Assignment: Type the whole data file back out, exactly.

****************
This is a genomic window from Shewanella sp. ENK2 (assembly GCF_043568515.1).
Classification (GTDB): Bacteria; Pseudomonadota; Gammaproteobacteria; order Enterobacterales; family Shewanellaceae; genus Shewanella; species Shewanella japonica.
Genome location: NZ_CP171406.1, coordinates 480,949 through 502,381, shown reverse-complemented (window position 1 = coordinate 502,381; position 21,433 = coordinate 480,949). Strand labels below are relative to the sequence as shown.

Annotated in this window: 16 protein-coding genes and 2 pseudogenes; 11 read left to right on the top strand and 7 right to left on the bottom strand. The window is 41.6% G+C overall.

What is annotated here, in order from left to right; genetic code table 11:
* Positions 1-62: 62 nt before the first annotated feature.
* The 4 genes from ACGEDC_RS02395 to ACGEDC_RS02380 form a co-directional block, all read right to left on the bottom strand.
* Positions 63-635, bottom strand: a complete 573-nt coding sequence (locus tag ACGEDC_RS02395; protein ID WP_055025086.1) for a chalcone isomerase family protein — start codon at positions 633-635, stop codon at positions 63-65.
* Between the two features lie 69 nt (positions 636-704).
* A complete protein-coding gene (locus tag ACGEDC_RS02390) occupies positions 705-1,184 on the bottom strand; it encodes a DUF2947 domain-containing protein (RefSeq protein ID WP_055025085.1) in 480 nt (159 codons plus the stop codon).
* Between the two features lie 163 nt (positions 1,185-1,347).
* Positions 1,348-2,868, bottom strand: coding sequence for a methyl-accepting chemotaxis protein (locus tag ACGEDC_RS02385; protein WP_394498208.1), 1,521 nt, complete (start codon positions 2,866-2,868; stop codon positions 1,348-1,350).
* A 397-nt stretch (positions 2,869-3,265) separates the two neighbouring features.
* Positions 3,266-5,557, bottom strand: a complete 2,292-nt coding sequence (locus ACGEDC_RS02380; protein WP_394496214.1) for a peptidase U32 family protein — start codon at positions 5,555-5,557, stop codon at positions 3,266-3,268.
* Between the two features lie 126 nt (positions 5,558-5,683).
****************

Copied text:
This is a genomic window from Shewanella sp. ENK2 (assembly GCF_043568515.1).
Classification (GTDB): Bacteria; Pseudomonadota; Gammaproteobacteria; order Enterobacterales; family Shewanellaceae; genus Shewanella; species Shewanella japonica.
Genome location: NZ_CP171406.1, coordinates 480,949 through 502,381, shown reverse-complemented (window position 1 = coordinate 502,381; position 21,433 = coordinate 480,949). Strand labels below are relative to the sequence as shown.

Annotated in this window: 16 protein-coding genes and 2 pseudogenes; 11 read left to right on the top strand and 7 right to left on the bottom strand. The window is 41.6% G+C overall.

What is annotated here, in order from left to right; genetic code table 11:
* Positions 1-62: 62 nt before the first annotated feature.
* The 4 genes from ACGEDC_RS02395 to ACGEDC_RS02380 form a co-directional block, all read right to left on the bottom strand.
* Positions 63-635, bottom strand: a complete 573-nt coding sequence (locus tag ACGEDC_RS02395; protein ID WP_055025086.1) for a chalcone isomerase family protein — start codon at positions 633-635, stop codon at positions 63-65.
* Between the two features lie 69 nt (positions 636-704).
* A complete protein-coding gene (locus tag ACGEDC_RS02390) occupies positions 705-1,184 on the bottom strand; it encodes a DUF2947 domain-containing protein (RefSeq protein ID WP_055025085.1) in 480 nt (159 codons plus the stop codon).
* Between the two features lie 163 nt (positions 1,185-1,347).
* Positions 1,348-2,868, bottom strand: coding sequence for a methyl-accepting chemotaxis protein (locus tag ACGEDC_RS02385; protein WP_394498208.1), 1,521 nt, complete (start codon positions 2,866-2,868; stop codon positions 1,348-1,350).
* A 397-nt stretch (positions 2,869-3,265) separates the two neighbouring features.
* Positions 3,266-5,557, bottom strand: a complete 2,292-nt coding sequence (locus ACGEDC_RS02380; protein WP_394496214.1) for a peptidase U32 family protein — start codon at positions 5,555-5,557, stop codon at positions 3,266-3,268.
* Between the two features lie 126 nt (positions 5,558-5,683).